Tuesday, August 10, 2021

[Review] - Star Trek: The Next Generation: Shadows Have Offended

Recently, Gallery Books released Star Trek: The Next Generation: Shadows Have Offended, written by Cassandra Rose Clarke. For quite some time, TNG, DS9, and Voyager books have had chronological settings. However, this isn't the case for Shadows Have Offended. It's set just before the TNG series finale ("All Good Things . . ."), a weird time when the writers thought it would be fun to have Worf and Deanna Troi start a romantic relationship. When I say fun, what I mean is the writers thought it was fun, and the majority of the fans thought it was stupid. Hence, is why the plotline had disappeared by the first feature film, Star Trek: Generations.

Shadows Have Offended is separated into two different plots. Plot A centers on the U.S.S. Enterprise-D crew escorting a handful of guests to Betazed for a cultural ceremony. Captain Jean-Luc Picard gets suckered into becoming a 'dreams guest' via the request of Lwaxana Troi (aka Deanna's mother, who has a thing for Picard). Since Commander Riker is leading an away mission (part of Plot B), Captain Picard leaves Lieutenant Worf in command of the Enterprise. Sounds simple enough, right? Think again.

Before the ceremony can begin, someone steals Betazed artifacts, and the planet gets locked down. It's up to Worf and the crew of the Enterprise to unravel the mystery and save the day.

While en route to Betazed for the ceremony, Captian Picard had received orders from Starfleet to send an away team (Commander Riker, Doctor Crusher, Lieutenant Commander Data, Ensign Josefina Rikkila, and Ensign Amir Munoz) to the isolated planet Kota. They are to assist the crew of a Federation Science Station in determining if the Kota is suitable for inhabitation. As you probably already guessed, this is Plot B. It's a straightforward scientific expedition story.

Final Thoughts

I was more or less a "Trekkie" kid during my childhood, way before I even knew there was a term for a Star Trek fan. Thanks to my dad, I had already watched Star Trek 1-4 multiple times long before Star Trek: The Next Generation hit airwaves in 1987 (aka the year I started kindergarten). Of course, I fell in love with the TNG characters. I became a fan of Star Trek: Deep Space Nine during my teenage years and phased out of the franchise after the campy Star Trek: Voyager debuted. As an adult, I slowly found my reinterest in all things Trek, which explains why there are way too many Star Trek eBooks on my Kindle.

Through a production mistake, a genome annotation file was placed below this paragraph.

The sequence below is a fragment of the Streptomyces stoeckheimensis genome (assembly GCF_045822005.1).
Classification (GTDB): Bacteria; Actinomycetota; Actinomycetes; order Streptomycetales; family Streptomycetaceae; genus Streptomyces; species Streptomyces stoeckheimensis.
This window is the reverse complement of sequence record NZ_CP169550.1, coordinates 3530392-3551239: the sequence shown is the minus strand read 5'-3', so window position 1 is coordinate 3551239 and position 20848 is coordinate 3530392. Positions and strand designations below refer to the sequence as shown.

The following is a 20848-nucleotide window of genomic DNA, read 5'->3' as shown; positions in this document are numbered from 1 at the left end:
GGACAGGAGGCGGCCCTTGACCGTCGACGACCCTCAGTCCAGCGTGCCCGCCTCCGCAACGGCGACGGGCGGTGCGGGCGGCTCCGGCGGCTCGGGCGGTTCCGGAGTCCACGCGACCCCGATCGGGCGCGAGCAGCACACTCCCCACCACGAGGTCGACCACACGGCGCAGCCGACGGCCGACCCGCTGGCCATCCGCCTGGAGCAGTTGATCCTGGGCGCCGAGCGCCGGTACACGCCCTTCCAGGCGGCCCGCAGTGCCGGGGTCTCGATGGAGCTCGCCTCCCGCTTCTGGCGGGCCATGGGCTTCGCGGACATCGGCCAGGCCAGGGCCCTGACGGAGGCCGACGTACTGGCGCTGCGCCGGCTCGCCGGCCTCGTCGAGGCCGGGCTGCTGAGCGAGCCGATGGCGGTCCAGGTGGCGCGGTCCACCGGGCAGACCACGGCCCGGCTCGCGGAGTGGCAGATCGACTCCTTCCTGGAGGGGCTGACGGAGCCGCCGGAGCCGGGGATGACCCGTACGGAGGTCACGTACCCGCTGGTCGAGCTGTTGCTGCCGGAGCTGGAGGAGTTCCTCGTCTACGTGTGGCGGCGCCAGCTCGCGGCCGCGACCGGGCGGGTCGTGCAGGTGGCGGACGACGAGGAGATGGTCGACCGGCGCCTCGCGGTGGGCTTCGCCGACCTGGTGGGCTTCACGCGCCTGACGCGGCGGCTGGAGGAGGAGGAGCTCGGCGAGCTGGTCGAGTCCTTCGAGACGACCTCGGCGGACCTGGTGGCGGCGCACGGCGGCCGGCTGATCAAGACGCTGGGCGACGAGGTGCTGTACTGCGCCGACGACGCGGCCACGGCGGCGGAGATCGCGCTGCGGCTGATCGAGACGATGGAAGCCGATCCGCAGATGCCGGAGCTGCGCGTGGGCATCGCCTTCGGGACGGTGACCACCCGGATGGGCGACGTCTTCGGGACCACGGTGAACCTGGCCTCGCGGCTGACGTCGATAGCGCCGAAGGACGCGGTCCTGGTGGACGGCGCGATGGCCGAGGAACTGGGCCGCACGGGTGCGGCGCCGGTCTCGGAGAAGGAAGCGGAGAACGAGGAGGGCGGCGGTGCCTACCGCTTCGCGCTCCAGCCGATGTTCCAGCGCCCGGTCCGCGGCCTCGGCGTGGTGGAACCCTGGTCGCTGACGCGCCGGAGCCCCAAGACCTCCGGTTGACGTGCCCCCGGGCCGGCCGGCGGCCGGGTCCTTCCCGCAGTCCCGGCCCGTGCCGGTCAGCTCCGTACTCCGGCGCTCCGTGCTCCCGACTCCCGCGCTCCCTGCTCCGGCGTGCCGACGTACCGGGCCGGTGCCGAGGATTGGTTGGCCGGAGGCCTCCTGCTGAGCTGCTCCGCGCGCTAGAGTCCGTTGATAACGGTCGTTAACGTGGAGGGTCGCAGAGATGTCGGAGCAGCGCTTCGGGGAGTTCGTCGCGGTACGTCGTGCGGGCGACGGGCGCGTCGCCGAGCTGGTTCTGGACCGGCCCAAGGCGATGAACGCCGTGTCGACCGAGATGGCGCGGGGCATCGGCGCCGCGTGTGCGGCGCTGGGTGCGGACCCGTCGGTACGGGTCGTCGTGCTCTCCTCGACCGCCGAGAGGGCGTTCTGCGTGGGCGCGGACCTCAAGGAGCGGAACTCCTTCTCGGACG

I categorize Star Trek books in three different categories -. novelizations, juniors, and old-school science fiction. "Novelizations" are book adaptations of episodes and movies. "Juniors" are short original Trek tales that are lacking character development and Trek terminology. "Old-School Science Fictions" are longer stories with in-depth characters and detailed descriptions. 

Star Trek: The Next Generation: Shadows Have Offended falls into the "juniors" category. Its two novelizations combined to make one short novel. There are 291 pages total, with a blank page at the end of every chapter. There are 37 chapters! So, storywise, the page total is 254 pages. There are two separate stories, and they're barely intertwined together. Divide that in half, and we get 127 pages per story. I don't know about you, but I would call this a novelization, not a novel. Two novelizations, to be precise. What does this have to do with the quality of the book? Nothing. It's just me nitpicking.

Plot A is a lighthearted story, where Captain Picard involuntarily becomes a guest at a Beatzed cultural ceremony for Lwaxana Troi. An artifact goes missing, and, blah, blah, blah, Worf has to save the day. At its core, the story is silly, but it does feel like a late seventh-season TNG episode.

Plot B is a boring scientific away team mission that's adds nothing to the Plot A story. Now, I'm not saying that it's a complete time waster. It's a passible TNG story, but for me, there wasn't enough going on to sustain my interest.

What's with the 22nd century Romulan Bird-of-Prey on the cover? Yes, there's a Romulan appearance, but none of the descriptions stated it was an Enterprise-era ship.

Overall, Star Trek: The Next Generation: Shadows Have Offended is a lighthearted (Yep, I'm using this word twice in one review!) TNG tale that's never thrilling or disappointing. Even though I didn't care much for the away mission plot, it wasn't entirely bad either. If you're a diehard TNG fan, you might get some enjoyment from reading Shadows Have Offended.

1 comment:

  1. I am a Trekie fan too but never got into the books. Timelines always mess me up with tv and movies.


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